Latest from Understanding the ADA

Previously, I blogged on a Seventh Circuit case discussing whether the ministerial exception applied to hostile work environment situation. In that panel decision, the Seventh Circuit said that the ministerial exception did not apply to situations involving a hostile work environment. You can see the complete discussion of that panel decision here. However, the Seventh Circuit voted to hear it en banc. On July 9, 2021, the Seventh Circuit sitting as a whole decided 7-3 that the panel got it wrong. That is, the ministerial exception does apply to hostile work environment situations. The person who wrote the majority…
Let’s say you have a situation where you have a severely autistic individual, a person with Tourette’s, dyslexia, or some kind of severe learning disability, all of which can lead to anger when the person gets frustrated. To be clear, I am not saying that all persons with disabilities are prone to anger more so than anyone else. I am saying that it is realistic to say that K-12 students with disabilities of various kinds may get extremely frustrated causing them to act out. Let’s say they engage in speech off-campus where those frustrations come to the fore. Does it…
Happy Fourth of July week everyone. Hope everyone had a great Fourth of July. I am sure many are taking the week off or having an extended holiday. Have fun and be safe.   Today’s blog entry is a three in one. In particular, we will talk about how do you figure out when a temporary disability falls under the actual disability prong, the importance of the EEOC charge, and an upcoming case before the United States Supreme Court dealing with whether emotional distress damages are available under the Rehabilitation Act. As usual, the blog entry is divided into categories…
Today’s blog entry discusses the real issue of whether ADA serial plaintiffs, architectural or Internet, and ADA testers will continue to have standing with respect to claims filed in federal court. The case of the day actually has nothing to do with disability discrimination, but in a sense it has everything to do with disability discrimination. The case is TransUnion LLC v. Ramirez, here, decided by the United States Supreme Court on June 25, 2021. As usual, the blog entry is divided into categories and they are: facts; Justice Kavanaugh’s general discussion of standing principles; Justice Kavanaugh’s discussion of…
Today’s case explores the arguments as to why an adverse action is not necessary in failure to accommodate cases. As a bonus, it also explores how workers compensation exclusivity does not preempt a state’s disability antidiscrimination law. The case of the day is Richter v. Oakland Board of Education decided on June 8, 2021, by the New Jersey Supreme Court in a unanimous opinion. Most of the cases I write about are federal cases and not state ones. However, this case is an excellent read for understanding the arguments as to why a court would hold that an adverse action…
Today’s blog entry discusses the CDC Guidance For Institutions Of Higher Education Updated June 4, 2021. In short, if you are an institution of higher education you have to strongly consider mandating proof of vaccination for students, faculty, staff, and visitors unless you are in a State that has an executive order or law that prohibits you from doing so. Many colleges and more every day are doing precisely this. Further, Rhodes College in Memphis Tennessee has added a surcharge of $1500 for any student that is not vaccinated to cover Covid-19 tests etc.   Let’s look at the guidance…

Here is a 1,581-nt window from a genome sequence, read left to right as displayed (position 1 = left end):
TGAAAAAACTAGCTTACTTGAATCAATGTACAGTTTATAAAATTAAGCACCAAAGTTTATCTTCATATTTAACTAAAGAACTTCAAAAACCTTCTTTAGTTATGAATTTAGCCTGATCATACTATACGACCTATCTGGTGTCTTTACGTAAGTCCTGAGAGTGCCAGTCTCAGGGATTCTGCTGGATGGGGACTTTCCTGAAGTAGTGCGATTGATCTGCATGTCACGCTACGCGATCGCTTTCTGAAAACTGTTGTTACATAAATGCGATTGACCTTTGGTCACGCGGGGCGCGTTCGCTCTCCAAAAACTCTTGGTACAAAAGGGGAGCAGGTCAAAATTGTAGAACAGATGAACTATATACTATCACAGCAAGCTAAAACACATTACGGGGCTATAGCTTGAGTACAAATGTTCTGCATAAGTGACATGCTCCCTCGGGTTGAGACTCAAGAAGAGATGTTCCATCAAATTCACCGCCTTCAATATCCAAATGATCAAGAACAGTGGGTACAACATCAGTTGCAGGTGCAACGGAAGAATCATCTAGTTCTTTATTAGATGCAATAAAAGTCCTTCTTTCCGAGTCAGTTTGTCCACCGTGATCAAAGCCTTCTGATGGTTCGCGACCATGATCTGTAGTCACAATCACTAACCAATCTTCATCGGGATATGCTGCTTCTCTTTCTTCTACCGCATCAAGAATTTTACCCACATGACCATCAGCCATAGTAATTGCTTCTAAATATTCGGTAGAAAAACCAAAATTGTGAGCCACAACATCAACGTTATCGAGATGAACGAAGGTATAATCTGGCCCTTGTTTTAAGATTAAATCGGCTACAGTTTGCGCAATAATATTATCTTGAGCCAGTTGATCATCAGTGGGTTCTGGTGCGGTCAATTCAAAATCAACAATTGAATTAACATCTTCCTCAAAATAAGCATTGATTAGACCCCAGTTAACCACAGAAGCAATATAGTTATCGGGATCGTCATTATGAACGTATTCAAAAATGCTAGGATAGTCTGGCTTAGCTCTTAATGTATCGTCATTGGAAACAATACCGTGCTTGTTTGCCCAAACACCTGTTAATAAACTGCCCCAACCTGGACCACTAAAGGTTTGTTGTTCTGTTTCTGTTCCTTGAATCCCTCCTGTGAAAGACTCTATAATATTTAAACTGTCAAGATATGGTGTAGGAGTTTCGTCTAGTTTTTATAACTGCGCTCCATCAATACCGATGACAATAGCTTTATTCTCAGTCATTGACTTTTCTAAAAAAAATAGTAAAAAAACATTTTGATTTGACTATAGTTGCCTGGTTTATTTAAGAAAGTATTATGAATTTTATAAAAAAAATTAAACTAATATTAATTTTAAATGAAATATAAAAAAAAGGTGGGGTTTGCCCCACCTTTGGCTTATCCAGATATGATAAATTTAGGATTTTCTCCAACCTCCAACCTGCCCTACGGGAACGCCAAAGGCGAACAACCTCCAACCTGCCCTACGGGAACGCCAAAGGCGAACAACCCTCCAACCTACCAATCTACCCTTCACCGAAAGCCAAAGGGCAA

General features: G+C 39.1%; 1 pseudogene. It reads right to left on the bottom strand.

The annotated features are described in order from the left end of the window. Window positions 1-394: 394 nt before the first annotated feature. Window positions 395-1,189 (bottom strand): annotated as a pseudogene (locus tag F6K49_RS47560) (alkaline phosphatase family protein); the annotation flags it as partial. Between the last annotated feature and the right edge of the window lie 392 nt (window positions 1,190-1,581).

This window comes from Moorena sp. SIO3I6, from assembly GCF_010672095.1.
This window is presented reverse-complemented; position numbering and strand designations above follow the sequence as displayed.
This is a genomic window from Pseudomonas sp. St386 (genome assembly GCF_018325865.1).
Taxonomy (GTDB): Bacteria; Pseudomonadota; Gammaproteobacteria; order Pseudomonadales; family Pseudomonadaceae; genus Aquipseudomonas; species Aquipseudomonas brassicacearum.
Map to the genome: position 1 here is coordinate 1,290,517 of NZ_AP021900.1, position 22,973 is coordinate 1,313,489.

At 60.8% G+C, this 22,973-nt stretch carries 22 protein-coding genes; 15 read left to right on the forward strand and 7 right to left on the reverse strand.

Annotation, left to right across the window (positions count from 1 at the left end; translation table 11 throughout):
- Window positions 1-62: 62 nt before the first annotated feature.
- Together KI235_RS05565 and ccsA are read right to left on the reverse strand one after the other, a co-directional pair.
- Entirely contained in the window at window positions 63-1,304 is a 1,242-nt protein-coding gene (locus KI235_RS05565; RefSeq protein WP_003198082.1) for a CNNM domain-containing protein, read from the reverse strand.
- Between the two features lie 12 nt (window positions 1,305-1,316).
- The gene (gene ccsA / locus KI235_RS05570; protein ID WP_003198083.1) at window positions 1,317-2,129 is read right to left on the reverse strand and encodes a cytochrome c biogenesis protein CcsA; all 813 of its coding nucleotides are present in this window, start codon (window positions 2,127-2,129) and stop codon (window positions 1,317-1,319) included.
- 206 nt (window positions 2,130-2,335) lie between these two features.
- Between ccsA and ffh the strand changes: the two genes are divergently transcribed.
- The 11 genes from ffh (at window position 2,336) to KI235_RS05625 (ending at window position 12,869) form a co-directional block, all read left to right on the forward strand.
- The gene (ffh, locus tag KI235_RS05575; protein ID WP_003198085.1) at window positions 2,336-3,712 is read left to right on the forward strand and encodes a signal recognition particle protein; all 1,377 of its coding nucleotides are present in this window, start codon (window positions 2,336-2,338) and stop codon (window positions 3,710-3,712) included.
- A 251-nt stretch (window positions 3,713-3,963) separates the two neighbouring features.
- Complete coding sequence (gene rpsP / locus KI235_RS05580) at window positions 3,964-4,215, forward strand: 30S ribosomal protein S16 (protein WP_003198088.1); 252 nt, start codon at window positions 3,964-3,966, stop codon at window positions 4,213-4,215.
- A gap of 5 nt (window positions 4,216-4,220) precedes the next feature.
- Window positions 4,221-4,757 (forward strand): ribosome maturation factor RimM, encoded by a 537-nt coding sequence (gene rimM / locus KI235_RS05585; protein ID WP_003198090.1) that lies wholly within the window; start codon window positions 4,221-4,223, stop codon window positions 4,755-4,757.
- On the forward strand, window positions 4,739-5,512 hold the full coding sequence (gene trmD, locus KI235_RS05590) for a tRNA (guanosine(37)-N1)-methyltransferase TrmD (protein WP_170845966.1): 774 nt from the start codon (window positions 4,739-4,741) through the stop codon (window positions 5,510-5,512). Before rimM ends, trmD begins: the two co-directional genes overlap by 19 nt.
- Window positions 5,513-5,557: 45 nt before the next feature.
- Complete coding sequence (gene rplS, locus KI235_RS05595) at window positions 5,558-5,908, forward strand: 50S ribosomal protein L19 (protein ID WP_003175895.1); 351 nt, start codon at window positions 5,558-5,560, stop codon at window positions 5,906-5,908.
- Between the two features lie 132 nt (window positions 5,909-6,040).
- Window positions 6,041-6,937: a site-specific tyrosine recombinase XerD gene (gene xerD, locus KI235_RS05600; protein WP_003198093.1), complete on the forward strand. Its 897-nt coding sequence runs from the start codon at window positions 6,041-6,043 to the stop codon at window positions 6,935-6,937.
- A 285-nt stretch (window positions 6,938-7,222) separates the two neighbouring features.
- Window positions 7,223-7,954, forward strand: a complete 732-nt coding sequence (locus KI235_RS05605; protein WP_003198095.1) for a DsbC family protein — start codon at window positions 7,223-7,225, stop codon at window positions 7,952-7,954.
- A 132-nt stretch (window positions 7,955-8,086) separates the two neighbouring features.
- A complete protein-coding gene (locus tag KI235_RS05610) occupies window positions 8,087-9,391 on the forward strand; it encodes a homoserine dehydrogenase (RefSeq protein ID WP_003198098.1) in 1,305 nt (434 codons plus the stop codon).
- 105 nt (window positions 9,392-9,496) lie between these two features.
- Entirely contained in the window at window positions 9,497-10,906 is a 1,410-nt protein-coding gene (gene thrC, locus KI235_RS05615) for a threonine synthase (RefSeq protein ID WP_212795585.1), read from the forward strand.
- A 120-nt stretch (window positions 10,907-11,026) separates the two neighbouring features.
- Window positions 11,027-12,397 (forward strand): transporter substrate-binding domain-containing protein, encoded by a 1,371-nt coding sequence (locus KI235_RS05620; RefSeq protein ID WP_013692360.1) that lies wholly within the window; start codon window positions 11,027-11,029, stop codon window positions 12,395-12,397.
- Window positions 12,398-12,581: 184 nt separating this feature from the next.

As everyone knows, Naomi Osaka made news last week in a big way. One of the things that I saw is that labor and employment bloggers were using it as an analogy for how they would deal with something like this under title I of the ADA, such as here184192212213215215. Sports commentators, such as here185193213214216216 for example, were also talking about it in employment law terms. What you do not find is anybody talking about the situation in terms of the applicable rules that actually apply. Since Naomi Osaka is an independent contractor, the question is whether title III…
Hope everyone had a great Memorial Day holiday weekend. Today’s blog entry talks about the latest update from the EEOC with respect to Covid-19. All the labor and employment law bloggers are blogging on it, so I decided to blog on it as well and offer my own perspective. As with previous blog entries of mine on the subject, what I have done is cut-and-paste the new sections of the guidance and then underneath the section put in my own comments. So, the blog entry is not divided into the usual traditional categories. The only new piece to the EEOC…
Today’s blog entry explores a variety of issues dealing with vindicating rights under the ADA in the face of a collective bargaining agreement (CBA). The case of the day is Murphy v. United Parcel Service,186188204208207 Inc., a decision from the Eastern District of Wisconsin on March 23, 2021. As usual, the blog entry is divided into categories and they are: facts; CBA need not be exhausted prior to filing an ADA claim; CBA does not require arbitration of the claim; plaintiff has standing; failure to accommodate claim do not require an adverse action; sufficient allegations exist with respect to plaintiff…
I have a ton of cases in my pipeline. However, sometimes breaking developments jump the pipeline. This is one of those situations. As everybody knows, the CDC came out with new guidelines regarding mask wearing, which can be found here185198205. Everybody and anybody is talking about them, and the guidelines have big implications for the world of the ADA and persons with disabilities. A couple of days before the guidelines came out, I read an article saying that the CDC should do exactly this type of thing as a way to encourage people to get vaccinated. Since the guideline…